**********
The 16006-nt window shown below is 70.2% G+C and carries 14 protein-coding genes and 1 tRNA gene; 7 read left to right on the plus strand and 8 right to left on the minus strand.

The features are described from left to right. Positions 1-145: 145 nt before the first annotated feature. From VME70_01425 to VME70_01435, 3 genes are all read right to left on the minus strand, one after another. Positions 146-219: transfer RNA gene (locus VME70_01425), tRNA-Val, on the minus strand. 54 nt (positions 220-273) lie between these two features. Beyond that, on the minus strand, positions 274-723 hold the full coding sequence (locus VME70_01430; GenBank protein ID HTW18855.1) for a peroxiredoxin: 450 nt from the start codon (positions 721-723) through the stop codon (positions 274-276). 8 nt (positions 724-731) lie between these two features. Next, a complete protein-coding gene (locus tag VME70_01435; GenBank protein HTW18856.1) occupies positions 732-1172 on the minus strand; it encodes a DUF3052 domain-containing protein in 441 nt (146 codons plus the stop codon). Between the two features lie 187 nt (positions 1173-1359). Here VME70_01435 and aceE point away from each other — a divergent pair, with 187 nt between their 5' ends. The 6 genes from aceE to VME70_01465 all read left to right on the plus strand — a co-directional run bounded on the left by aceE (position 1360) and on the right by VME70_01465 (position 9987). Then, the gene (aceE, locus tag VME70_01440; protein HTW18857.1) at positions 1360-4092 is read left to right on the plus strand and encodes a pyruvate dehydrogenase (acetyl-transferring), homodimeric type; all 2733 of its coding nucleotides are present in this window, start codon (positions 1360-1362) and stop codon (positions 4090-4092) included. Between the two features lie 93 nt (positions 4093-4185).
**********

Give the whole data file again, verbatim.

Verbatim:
The 16006-nt window shown below is 70.2% G+C and carries 14 protein-coding genes and 1 tRNA gene; 7 read left to right on the plus strand and 8 right to left on the minus strand.

The features are described from left to right. Positions 1-145: 145 nt before the first annotated feature. From VME70_01425 to VME70_01435, 3 genes are all read right to left on the minus strand, one after another. Positions 146-219: transfer RNA gene (locus VME70_01425), tRNA-Val, on the minus strand. 54 nt (positions 220-273) lie between these two features. Beyond that, on the minus strand, positions 274-723 hold the full coding sequence (locus VME70_01430; GenBank protein ID HTW18855.1) for a peroxiredoxin: 450 nt from the start codon (positions 721-723) through the stop codon (positions 274-276). 8 nt (positions 724-731) lie between these two features. Next, a complete protein-coding gene (locus tag VME70_01435; GenBank protein HTW18856.1) occupies positions 732-1172 on the minus strand; it encodes a DUF3052 domain-containing protein in 441 nt (146 codons plus the stop codon). Between the two features lie 187 nt (positions 1173-1359). Here VME70_01435 and aceE point away from each other — a divergent pair, with 187 nt between their 5' ends. The 6 genes from aceE to VME70_01465 all read left to right on the plus strand — a co-directional run bounded on the left by aceE (position 1360) and on the right by VME70_01465 (position 9987). Then, the gene (aceE, locus tag VME70_01440; protein HTW18857.1) at positions 1360-4092 is read left to right on the plus strand and encodes a pyruvate dehydrogenase (acetyl-transferring), homodimeric type; all 2733 of its coding nucleotides are present in this window, start codon (positions 1360-1362) and stop codon (positions 4090-4092) included. Between the two features lie 93 nt (positions 4093-4185).